Ryo's revelation is confirmed when he and Akira are attacked by demons, including a woman with a fire-breathing mouth in her crotch. In a wild, shotgun-blasting car chase, they flee to another house where they take refuge in a bomb shelter, barely ahead of the demon hordes. There, Ryo tells Akira his plan. They must allow themselves to be possessed by demons, thus gaining demonic powers, while somehow mustering enough willpower to keep their human identity. "To fight demons…we must BECOME demons! Will you go with me…TO HELL?" Ryo asks his friend. "Yes! I'll do it!" Akira replies.

At that moment, Ryo slams open the door and reveals that the bomb shelter is connected to a dance club, where headband-wearing, body-painted, half-naked 1972-era hippies are dancing and boozing it up under psychedelic wall paintings. Akira is confused, but Ryo explains: "This is the same conditions as the ancient Witches' Sabbath! An orgy of sex, drugs and fleshy, wild abandon! You must lose your rationality!" A hippie chick drags Akira off to go dance, and he sweats nervously as he takes a few swigs of booze. But he's only playing around compared to Ryo. There's a scream, and Akira turns in horror to find Ryo, with a wicked leer, stabbing a woman in the chest with a broken gin bottle. "I forgot to mention the final key to demon summoning. Demons love BLOOD!" Ryo starts randomly slashing people, and the angry hippies understandably turn on him and Akira, kicking the crap out of both of them. But it's too late. Suddenly, people scream and writhe and begin to mutate into hideous monsters! As the clubbers divide up into demonic predators and screaming human prey, Akira, too, is possessed! But not just by any demon -- Akira is possessed by the great demon Amon, and his willpower is great enough to match Amon and form a new being, Devilman! Devilman turns the dance club into a lake of blood, killing every demon and possibly every human, before transforming back into human form. The last scene in volume 1 is a repentant Ryo standing naked and alone in the blood-soaked club, cradling the body of his unconscious friend Ryo, crying "Ryo! Don't be dead! Don't leave me alone in this Ashura hell!" (http://www.onmarkproductions.com/html/hachi-bushu.shtml)

The next thing we see, Akira is back in school like before, but he's transformed into a total punk with an open-chested school uniform, a bare chest, and a grin that says "I am the world's biggest bad-ass." Miki is intrigued by the change in his personality, and they flirt, but there is little time for human hijinks before demons start showing up around the city, attacking Akira's friends, his family, and just random people. To save them, Akira must transform into Devilman and wage gory battle. Among the demons is Sirene, Amon's ex, a birdwoman with claws and bare breasts and a mouth full of fangs that runs from ear to ear; a horde of spider demons who possess Akira's classmates; and a demon turtle who keeps the heads of its victims fused, alive but helpless, to its shell. As things get wilder, we start seeing other vignettes in which Devilman isn't involved: a child's parents turn into demons and eat him; a hapless teenage girl, one of the lucky/unlucky possessed souls able to keep her human mind, grows an acid-spewing face on her torso, as if puberty wasn't hard enough already.

But all this is just the beginning. Devilman is a story of eschatology—the end of the world—and a little over halfway thorugh the series, it turns into a true apocalyptic manga. All around the world, random people start transforming into monsters, causing chaos. Zenon, a four-faced giant demon lord, hundreds of feet tall, reveals himself and flies above all the world's capital cities, proclaiming the end of humankind. Armies are called out but destroy themselves as soldiers (and government officials) transform into demons, slaughtering their former comrades. Nuclear bombs destroy whole cities. Amidst this madness, Akira/Devilman tries to save Miki and her family…but can he? Which race will survive: humans or demons? And what about Ryo? The story jumps around towards the end, but on the way we see some of the most imaginative and over-the-top scenes of carnage and chaos ever drawn in manga, like a visualization of a child's nightmare.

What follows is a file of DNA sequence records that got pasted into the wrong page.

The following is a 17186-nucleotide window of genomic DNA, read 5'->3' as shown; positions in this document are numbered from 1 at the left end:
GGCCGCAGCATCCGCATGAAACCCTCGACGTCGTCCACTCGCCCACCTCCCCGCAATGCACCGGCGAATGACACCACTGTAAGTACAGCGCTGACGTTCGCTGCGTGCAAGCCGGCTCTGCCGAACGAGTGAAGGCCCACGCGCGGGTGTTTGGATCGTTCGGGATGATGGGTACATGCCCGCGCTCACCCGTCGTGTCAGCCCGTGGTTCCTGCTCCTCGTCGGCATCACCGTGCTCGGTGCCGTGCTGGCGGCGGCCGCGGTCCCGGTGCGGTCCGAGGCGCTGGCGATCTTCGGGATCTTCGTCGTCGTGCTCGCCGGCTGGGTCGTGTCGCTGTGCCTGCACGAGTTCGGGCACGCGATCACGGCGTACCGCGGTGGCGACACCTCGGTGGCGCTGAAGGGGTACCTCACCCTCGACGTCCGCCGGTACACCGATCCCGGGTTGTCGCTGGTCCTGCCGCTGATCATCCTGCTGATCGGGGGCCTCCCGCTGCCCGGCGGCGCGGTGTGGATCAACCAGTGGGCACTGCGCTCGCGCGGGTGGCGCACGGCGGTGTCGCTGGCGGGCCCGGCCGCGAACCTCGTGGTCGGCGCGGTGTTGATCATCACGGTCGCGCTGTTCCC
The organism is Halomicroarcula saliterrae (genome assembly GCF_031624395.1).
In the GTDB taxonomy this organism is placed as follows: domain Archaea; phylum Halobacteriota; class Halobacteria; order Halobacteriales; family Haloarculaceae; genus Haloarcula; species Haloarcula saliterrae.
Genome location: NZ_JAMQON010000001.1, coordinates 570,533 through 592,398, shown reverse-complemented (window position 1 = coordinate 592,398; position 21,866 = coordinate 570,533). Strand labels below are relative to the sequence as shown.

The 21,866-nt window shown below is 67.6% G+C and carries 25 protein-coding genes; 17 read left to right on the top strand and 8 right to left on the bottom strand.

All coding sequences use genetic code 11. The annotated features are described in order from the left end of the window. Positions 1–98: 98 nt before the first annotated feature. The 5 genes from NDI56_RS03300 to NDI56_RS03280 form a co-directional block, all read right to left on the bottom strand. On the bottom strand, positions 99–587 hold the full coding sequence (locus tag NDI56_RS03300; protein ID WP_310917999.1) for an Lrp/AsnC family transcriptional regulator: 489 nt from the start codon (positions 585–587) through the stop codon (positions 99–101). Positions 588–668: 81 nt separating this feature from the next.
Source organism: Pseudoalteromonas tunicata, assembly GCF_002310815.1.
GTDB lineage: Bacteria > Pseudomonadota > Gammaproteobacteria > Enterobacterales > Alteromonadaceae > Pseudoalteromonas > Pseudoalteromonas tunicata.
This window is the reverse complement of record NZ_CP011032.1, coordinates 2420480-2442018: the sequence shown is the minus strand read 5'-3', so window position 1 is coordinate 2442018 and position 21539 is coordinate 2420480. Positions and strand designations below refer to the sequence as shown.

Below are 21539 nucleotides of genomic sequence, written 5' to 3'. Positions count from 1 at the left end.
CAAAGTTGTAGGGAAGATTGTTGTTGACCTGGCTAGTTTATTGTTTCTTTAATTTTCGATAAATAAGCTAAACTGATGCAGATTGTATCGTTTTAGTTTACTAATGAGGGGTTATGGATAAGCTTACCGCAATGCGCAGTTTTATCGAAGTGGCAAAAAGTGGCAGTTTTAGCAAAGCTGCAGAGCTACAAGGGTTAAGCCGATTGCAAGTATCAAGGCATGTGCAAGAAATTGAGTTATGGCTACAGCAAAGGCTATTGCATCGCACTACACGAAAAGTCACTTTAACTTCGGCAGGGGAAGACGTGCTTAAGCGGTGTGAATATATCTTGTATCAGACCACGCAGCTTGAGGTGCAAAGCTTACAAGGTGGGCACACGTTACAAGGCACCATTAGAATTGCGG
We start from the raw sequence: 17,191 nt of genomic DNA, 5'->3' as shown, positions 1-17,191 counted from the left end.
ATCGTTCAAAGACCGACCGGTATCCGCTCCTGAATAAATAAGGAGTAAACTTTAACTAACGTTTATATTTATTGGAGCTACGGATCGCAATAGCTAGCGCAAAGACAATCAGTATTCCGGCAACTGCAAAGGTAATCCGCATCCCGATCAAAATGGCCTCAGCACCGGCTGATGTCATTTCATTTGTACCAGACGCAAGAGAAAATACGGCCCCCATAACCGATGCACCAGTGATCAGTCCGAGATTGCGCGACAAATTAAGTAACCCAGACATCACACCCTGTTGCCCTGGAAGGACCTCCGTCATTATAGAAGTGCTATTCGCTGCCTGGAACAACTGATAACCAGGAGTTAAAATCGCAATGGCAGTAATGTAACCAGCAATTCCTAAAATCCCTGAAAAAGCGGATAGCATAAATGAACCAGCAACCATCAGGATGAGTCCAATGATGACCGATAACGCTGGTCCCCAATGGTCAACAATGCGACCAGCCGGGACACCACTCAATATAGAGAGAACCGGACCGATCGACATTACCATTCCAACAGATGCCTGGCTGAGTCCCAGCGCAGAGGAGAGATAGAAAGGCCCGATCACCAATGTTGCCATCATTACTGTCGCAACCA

Devilman is old-school manga at its best, and if you can look past Nagai's old-school art and into his excellent panel-to-panel storytelling, it's an unforgettable end-of-the-world horror manga. And despite what my endorsement of manga like Bride of Deimos may suggest, it's not just great schlock, either; it's genuinely emotionally powerful. One of the major points of the story, both emotionally and visually, is the nebulous line between humans and monsters (a theme which Nagai would explore again in Violence Jack). Nagai's simplistic artwork helps illustrate the point unlike many manga artists who draw cute girls, heroes and bad guys as if they were all drawn by different people (and maybe they are), his "look" is consistent throughout. Cute girls change into monsters, guys into monsters, guys into girls; everything changes in Devilman. Appearances are deceiving. The only constants in the world are change, and anger. In the case of Devilman, the wheel of karma actually carries beyond the end of the series and into Nagai's other works, which recycle elements from Devilman in different ways. In part this is just because Devilman was made into various unnecessary spin-offs (such as Devilman Lady), but Nagai goes a step farther by connecting his stories behind the scenes, so that each of them fits together into a sort of Nagaiverse, even after the world has been destroyed. Long before CLAMP drew Tsubasa and xxxHOLiC, Go Nagai mixed characters from different series in Violence Jack, combining almost all his manga in one dusty, postapocalyptic crossroads. The spoiler-packed Wikipedia entry for Violence Jack explains it all, but nothing will ever beat the thrill of discovering The Truth after sitting for 48 hours reading Go Nagai manga out of a cardboard box. The Grand Unifying Theory of Nagai is a mind-blowing trip, even more shocking than opening a door in an underground bunker and finding a sweaty orgy at a Three Dog Night concert.